Earlier this week, something remarkable happened—a musician took personal responsibility for their actions.
Legendary singer and widely-renowned Queen of Funk Chaka Khan checked into rehab, citing an addiction to the opioid fentanyl found in prescription painkillers, and said that her younger sister Taka Boom would join her.
As consumers of the news, we’re all too used to hearing about intervention and overdoses prompting rehab, but from all I can gleam, Khan’s decision to get herself clean was voluntary, and that’s nothing short of amazing.
Prince’s death hit many people harder than David Bowie’s because it could have been prevented.
Opiate abuse in this country is a multi-headed monster because, like some of America’s largest problems, it involves taking a long, hard look at the big picture. This isn’t just about addiction; it’s about mental health. It’s not just about shady doctors who prescribe pills far stronger than anyone really needs to recover; it’s also about the pharmaceutical companies that offer those doctors incentives to promote their drugs in the first place.
And it’s also about understanding the power of these opiates to augment our willpower, that tremendously sacred inner spark that inspired Prince to write as much timeless music as he did.
Prince’s death helped many people realize we can no longer accept the premise that a prescription for back pain will set in motion a trajectory of recovery for someone that ultimately heals. Even when they recover from the surgery, and a crippling addiction, and eventually, an overdose, there’s no consolation prize.
I’ve seen my fellow reporters tackling this epidemic with bravery and investigative gravitas. In lieu of bombshell exposés on a variety of dubious medical practices or legit conspiracies, I read stories of individual doctors losing their licenses, and the stories of the addictive personalities they claim.
When I was in journalism school, several friends worked on long-form pieces profiling their small New England hometowns, no longer picturesque fishing ports or mountain retreats, but hovels for kids buying cheap heroin in the streets. Some of them got hooked on opiates from their doctors, some just decided to investigate the medicine cabinet at home.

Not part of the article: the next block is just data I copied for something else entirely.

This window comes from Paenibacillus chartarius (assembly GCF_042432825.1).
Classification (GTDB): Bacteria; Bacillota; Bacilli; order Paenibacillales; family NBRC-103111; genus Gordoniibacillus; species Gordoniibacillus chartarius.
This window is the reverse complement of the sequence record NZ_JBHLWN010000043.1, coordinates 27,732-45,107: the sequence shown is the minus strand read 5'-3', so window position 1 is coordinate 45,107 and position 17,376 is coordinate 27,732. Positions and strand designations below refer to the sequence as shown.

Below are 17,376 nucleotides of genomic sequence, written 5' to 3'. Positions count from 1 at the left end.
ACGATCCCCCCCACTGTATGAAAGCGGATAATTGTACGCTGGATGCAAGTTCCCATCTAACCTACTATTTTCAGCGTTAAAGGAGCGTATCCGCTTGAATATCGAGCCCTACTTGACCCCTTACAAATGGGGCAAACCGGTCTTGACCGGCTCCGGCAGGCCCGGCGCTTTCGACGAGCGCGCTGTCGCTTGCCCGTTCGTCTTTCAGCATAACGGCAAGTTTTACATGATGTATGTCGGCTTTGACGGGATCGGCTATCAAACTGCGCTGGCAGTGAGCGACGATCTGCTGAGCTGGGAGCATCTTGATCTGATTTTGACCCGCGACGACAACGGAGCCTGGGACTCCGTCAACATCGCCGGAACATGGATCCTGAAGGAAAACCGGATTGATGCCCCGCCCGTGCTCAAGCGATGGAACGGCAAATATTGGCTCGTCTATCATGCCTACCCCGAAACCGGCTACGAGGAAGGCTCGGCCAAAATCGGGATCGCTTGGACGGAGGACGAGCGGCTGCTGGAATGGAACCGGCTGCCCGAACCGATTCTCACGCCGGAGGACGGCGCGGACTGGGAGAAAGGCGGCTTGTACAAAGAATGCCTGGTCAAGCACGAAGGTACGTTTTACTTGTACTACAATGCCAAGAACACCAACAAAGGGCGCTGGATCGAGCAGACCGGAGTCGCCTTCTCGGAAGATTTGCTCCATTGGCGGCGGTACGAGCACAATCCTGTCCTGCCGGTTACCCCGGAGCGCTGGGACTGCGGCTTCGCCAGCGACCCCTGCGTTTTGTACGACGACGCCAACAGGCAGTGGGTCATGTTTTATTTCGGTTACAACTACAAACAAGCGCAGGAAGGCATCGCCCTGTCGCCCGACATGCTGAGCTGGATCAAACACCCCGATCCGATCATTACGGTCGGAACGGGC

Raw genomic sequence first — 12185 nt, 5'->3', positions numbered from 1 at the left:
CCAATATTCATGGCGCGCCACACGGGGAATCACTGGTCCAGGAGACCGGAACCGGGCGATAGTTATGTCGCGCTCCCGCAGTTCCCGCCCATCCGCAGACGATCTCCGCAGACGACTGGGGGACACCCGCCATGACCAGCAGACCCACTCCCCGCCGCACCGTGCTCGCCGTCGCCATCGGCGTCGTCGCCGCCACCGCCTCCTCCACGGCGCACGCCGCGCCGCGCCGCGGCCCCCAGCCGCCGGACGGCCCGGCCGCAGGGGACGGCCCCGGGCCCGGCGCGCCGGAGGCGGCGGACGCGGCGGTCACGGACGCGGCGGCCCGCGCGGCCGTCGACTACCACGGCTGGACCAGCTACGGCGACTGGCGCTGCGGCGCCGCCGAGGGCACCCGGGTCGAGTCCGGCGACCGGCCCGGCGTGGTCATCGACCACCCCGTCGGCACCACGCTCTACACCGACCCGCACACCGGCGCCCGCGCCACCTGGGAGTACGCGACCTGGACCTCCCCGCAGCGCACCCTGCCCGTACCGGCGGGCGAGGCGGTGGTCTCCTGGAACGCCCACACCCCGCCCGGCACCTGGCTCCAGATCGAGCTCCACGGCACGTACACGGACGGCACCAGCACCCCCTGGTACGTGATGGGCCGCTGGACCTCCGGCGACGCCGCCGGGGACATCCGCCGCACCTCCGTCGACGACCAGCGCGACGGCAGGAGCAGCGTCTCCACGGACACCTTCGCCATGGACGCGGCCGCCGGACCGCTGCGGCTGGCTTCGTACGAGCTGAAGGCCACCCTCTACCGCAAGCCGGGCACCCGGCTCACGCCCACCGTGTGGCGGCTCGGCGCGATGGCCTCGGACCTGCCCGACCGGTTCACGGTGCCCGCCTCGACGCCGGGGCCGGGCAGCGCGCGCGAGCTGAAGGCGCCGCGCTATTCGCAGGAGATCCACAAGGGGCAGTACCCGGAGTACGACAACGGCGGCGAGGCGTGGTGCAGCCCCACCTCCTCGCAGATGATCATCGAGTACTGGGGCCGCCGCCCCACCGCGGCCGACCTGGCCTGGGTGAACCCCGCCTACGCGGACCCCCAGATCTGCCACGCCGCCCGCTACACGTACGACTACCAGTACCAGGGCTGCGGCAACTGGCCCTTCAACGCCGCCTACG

All of this is to say, we usually only think about the opiate epidemic in this country when it happens to people we care about (white kids, Prince).
In the music community, heroin chic has long been a very real, dangerous myth.
The drug was largely an urban problem in the ’60s and ’70s, common among the hippies, punks and jazz musicians. As such, a mystique quickly devolved into a chic, one quickly co-opted by the avant-garde Downtown scene and, before too long, the upper class.
Last year 27,000 people died of opioid overdoses, a number rivaling AIDS deaths in the ’90s and higher than the amount of people killed by cars last year.
It’s time for the music community to come together and acknowledge that the thrill is gone. The mystique has evaporated.
Remember, Vice started as a magazine chronicling the heroin-chic party culture of wealthy tastemakers and their emaciated friends. Shane Smith is a sober, fat mogul now, and Vice is a multimedia empire owned by a shapeless mass of racism with an Australian accent and opiate chic is officially on the decline in 2016.
When Zachary Cole Smith from Brooklyn band DIIV got arrested with 42 “decks” of heroin in his dashboard with singer/model Sky Ferreira in 2013, he wasn’t celebrated as a rebel by the music community the way he might have been 20 years ago. He was deeply remorseful and ashamed. Ferreira lost a lot of work and respect for even being in the car with him. Smith went to rehab, got out and started using again before again getting clean. It became the major thematic groundwork for DIIV’s latest record.
I run into crust punks often, at shows and at bars, although I’ve never spent a night at 538 Johnson, and see an astonishing amount of prescription opiate abuse. The more time I spend with these smelly fellows, the more I realize how un-punk it is to be addicted to pills.
An opiate addiction in 2016 is a tacit surrender to Big Pharma, relinquishing your individuality and your willpower for a pre-portioned high designed to keep you reliant on its fleeting effects. Part of liberating opiate abuse from the “cool” mystique surrounding its culture ought to involve this reminder. It’s also the responsibility of everyone involved in the music community—writers, publicists, bookers, show producers—to remind the musicians they work with that there’s nothing cool about being addicted to pills.
This has been a hard subject for me to broach because it never felt personal until recently. I started at the Observer on June 1, 2015, after learning just days before that my best friend growing up in Miami, Stefano, had passed away after overdosing on heroin.